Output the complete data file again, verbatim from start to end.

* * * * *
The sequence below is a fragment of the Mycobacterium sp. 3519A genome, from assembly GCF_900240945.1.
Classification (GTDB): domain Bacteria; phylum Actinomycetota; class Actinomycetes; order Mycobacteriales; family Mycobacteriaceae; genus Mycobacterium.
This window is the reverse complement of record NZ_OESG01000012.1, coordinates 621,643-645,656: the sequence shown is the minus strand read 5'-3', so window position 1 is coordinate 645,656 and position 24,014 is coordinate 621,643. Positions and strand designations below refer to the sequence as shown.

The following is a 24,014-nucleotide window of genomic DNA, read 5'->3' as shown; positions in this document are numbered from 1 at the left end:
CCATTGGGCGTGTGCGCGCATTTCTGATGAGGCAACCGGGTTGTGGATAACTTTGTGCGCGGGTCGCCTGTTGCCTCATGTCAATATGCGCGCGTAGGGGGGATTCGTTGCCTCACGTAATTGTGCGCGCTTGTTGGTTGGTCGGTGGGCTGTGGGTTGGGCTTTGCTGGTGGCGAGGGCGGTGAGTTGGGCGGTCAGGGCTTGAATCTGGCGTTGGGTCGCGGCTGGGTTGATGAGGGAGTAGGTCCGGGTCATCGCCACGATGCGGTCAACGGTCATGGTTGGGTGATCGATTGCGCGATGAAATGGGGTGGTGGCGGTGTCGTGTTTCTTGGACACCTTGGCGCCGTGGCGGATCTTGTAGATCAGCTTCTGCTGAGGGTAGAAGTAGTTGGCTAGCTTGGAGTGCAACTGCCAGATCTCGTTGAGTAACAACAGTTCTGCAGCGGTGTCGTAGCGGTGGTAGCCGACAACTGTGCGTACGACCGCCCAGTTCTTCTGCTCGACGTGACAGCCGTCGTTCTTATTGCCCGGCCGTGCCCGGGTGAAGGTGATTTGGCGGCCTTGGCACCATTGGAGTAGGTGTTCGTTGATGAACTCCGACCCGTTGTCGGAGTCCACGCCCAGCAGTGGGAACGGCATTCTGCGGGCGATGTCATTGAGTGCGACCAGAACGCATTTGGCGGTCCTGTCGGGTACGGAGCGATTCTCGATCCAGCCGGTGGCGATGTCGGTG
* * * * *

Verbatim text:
The sequence below is a fragment of the Mycobacterium sp. 3519A genome, from assembly GCF_900240945.1.
Classification (GTDB): domain Bacteria; phylum Actinomycetota; class Actinomycetes; order Mycobacteriales; family Mycobacteriaceae; genus Mycobacterium.
This window is the reverse complement of record NZ_OESG01000012.1, coordinates 621,643-645,656: the sequence shown is the minus strand read 5'-3', so window position 1 is coordinate 645,656 and position 24,014 is coordinate 621,643. Positions and strand designations below refer to the sequence as shown.

The following is a 24,014-nucleotide window of genomic DNA, read 5'->3' as shown; positions in this document are numbered from 1 at the left end:
CCATTGGGCGTGTGCGCGCATTTCTGATGAGGCAACCGGGTTGTGGATAACTTTGTGCGCGGGTCGCCTGTTGCCTCATGTCAATATGCGCGCGTAGGGGGGATTCGTTGCCTCACGTAATTGTGCGCGCTTGTTGGTTGGTCGGTGGGCTGTGGGTTGGGCTTTGCTGGTGGCGAGGGCGGTGAGTTGGGCGGTCAGGGCTTGAATCTGGCGTTGGGTCGCGGCTGGGTTGATGAGGGAGTAGGTCCGGGTCATCGCCACGATGCGGTCAACGGTCATGGTTGGGTGATCGATTGCGCGATGAAATGGGGTGGTGGCGGTGTCGTGTTTCTTGGACACCTTGGCGCCGTGGCGGATCTTGTAGATCAGCTTCTGCTGAGGGTAGAAGTAGTTGGCTAGCTTGGAGTGCAACTGCCAGATCTCGTTGAGTAACAACAGTTCTGCAGCGGTGTCGTAGCGGTGGTAGCCGACAACTGTGCGTACGACCGCCCAGTTCTTCTGCTCGACGTGACAGCCGTCGTTCTTATTGCCCGGCCGTGCCCGGGTGAAGGTGATTTGGCGGCCTTGGCACCATTGGAGTAGGTGTTCGTTGATGAACTCCGACCCGTTGTCGGAGTCCACGCCCAGCAGTGGGAACGGCATTCTGCGGGCGATGTCATTGAGTGCGACCAGAACGCATTTGGCGGTCCTGTCGGGTACGGAGCGATTCTCGATCCAGCCGGTGGCGATGTCGGTG